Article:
Is panic in the global wind sector threatening the tourist season in Corsica?

Neglect or greed, airlines and international airports have been slow to recover, after two years of Covid. And they are not yet ready to face the summer activity. results, delays and cascading cancellations. It may be difficult to manage the influx of tourists to Corsica this summer.

While Hervé was handling the formalities at the car rental company, Lola, his wife, went to the screen showing the day’s departures.
– “So far, our flight to Lyon has been maintained”the maiden’s breathing, somewhat reassured. “But it’s still early. When noon comes, everything can change. I really hope I can’t cancel, I’ll be back to work tomorrow morning”.

The holiday couple was camping in the Agriates desert when they heard Easyjet was preparing to cut thousands of flights this summer. And he spent the end of his stay in Corsica in fear of receiving an email telling him his Bastia-Nice flight had been canceled. It was a letter from French Easyjet pilots that caused confusion. In a letter to management, which was made public, they believed that the company “is less prepared than other years”and fear of cancellations “on dimensions not seen in ten years”.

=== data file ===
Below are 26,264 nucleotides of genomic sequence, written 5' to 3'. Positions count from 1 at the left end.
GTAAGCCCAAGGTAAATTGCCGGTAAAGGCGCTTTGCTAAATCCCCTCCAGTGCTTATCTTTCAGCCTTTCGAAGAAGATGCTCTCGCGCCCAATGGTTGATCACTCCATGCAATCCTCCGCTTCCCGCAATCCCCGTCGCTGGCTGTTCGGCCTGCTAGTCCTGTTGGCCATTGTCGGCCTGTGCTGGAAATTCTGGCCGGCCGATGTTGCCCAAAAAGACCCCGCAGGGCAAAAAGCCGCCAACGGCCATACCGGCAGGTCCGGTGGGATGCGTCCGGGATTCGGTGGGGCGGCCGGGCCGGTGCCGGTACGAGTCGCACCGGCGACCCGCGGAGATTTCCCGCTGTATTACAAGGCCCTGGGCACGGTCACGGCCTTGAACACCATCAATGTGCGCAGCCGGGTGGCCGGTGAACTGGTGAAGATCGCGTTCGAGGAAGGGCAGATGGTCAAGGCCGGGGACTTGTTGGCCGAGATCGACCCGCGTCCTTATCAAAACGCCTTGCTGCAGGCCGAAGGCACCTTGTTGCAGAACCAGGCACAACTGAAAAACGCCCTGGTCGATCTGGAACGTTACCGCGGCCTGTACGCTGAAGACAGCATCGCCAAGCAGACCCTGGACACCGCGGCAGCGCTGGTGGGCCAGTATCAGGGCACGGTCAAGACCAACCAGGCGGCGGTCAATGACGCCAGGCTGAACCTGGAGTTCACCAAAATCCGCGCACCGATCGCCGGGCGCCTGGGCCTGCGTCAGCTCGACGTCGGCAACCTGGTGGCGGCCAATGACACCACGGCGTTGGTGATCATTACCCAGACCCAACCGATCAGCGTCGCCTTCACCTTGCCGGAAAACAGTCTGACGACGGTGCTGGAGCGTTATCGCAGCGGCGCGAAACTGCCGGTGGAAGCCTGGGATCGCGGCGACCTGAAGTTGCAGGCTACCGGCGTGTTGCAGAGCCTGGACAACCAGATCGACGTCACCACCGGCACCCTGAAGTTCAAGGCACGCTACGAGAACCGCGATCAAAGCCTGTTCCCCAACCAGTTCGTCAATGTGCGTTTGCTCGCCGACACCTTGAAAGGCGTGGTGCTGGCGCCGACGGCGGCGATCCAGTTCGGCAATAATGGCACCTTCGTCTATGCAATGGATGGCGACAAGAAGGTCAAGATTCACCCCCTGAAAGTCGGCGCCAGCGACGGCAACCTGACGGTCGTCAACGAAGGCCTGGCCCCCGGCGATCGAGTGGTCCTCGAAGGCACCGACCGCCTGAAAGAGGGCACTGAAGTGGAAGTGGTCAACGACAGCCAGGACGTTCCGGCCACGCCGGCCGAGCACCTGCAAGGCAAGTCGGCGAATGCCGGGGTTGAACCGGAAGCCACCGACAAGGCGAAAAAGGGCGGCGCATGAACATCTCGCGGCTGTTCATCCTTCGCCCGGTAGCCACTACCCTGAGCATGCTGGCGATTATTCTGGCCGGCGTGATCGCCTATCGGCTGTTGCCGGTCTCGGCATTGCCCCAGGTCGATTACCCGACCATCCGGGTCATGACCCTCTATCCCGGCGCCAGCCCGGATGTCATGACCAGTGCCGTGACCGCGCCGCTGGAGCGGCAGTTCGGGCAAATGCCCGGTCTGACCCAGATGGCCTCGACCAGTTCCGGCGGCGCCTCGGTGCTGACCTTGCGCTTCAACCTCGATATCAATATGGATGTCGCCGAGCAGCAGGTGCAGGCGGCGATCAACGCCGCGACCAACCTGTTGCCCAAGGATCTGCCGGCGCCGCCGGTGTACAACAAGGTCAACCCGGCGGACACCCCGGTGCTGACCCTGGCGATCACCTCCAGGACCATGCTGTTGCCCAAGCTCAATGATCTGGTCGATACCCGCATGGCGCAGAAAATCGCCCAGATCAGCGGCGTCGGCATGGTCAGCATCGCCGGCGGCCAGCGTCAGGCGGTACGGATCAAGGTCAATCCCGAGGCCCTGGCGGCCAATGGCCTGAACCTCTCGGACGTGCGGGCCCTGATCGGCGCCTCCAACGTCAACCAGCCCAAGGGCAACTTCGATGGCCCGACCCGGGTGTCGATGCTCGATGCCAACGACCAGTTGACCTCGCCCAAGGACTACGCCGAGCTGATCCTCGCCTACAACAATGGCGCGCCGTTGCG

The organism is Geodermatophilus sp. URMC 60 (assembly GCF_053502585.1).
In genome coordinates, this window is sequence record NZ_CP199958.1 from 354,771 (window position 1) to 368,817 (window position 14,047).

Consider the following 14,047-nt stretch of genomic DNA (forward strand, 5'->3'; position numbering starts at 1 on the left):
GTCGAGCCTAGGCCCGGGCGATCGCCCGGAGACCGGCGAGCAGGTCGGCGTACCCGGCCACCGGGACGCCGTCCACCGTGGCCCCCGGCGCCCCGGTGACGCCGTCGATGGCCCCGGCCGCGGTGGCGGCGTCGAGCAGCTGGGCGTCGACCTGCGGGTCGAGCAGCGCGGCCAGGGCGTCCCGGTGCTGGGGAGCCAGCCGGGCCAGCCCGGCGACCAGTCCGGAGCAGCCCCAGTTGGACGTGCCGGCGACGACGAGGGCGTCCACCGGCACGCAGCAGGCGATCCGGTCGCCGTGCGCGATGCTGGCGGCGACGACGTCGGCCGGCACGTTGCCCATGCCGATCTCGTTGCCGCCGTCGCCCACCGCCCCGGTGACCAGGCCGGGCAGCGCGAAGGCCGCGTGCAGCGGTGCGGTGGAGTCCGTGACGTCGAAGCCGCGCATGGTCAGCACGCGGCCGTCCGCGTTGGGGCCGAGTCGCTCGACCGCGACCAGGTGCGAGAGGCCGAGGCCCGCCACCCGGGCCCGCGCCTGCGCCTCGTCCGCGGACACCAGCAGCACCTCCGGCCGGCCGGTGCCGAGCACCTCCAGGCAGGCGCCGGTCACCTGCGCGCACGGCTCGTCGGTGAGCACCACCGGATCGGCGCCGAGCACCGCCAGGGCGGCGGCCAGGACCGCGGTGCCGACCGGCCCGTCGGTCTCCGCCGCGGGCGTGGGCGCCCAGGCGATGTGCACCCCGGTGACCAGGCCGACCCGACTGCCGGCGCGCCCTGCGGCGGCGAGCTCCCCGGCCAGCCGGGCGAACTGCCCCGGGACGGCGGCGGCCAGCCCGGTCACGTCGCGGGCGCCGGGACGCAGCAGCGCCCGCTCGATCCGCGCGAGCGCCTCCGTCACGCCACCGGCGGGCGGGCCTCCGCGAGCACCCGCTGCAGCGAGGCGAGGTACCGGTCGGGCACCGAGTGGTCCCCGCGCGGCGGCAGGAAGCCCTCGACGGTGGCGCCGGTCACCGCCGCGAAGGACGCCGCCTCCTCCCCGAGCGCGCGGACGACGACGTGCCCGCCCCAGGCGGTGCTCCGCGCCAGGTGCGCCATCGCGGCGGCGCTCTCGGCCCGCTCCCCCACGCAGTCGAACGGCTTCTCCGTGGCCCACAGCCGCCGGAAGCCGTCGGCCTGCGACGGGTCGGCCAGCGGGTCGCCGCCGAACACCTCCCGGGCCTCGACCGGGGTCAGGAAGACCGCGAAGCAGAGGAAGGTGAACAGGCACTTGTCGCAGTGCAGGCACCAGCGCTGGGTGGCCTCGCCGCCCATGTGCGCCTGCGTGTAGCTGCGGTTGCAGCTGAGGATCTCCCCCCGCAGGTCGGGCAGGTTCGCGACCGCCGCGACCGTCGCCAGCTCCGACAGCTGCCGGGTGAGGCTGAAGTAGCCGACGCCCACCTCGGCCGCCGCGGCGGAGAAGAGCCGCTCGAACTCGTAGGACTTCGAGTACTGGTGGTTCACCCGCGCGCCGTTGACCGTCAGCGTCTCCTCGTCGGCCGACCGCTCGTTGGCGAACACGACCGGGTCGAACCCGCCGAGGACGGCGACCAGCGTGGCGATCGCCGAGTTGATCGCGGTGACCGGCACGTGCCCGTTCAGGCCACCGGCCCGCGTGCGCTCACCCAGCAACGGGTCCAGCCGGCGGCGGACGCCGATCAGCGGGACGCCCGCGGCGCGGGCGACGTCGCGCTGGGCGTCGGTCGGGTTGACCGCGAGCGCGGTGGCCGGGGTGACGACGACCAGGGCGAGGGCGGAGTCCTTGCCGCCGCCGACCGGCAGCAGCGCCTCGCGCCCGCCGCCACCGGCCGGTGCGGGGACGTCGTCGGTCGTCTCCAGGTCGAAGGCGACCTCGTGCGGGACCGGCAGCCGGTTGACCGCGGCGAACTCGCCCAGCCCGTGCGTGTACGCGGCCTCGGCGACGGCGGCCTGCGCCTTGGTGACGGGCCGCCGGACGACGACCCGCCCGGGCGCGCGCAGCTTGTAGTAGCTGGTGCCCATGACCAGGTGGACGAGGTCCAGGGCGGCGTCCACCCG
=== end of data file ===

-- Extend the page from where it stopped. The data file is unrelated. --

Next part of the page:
It’s going to get worse in the coming days, and that doesn’t worry anyone, it seems.

As the holidaymakers couple and their child headed to the departure lounge, breathing easy, an agent from Poretta airport was called to find out how they were feeling. The 30 -year -old’s smile says it all: “If it was only Easyjet that was the problem … It’s everyone who’s in the shit. We, in Corsica, for the moment, it’s fine. Just delays, and not really d ‘cancellations. But elsewhere, there’s panic. “It’s getting worse in the coming days, and no one seems to be worried …”

If you haven’t traveled recently, you may not know. But Eric*is right. In heaven, for a few weeks, it was a hell of a panic. The global airline industry is in the grip of a spectacular crisis. And major airports in Europe have to deal with stages of “mess”, according to a headline in the British daily The Guardian. Canceled flights, endless queues, tension between passengers and staff, planes flying without their passengers, blocked security …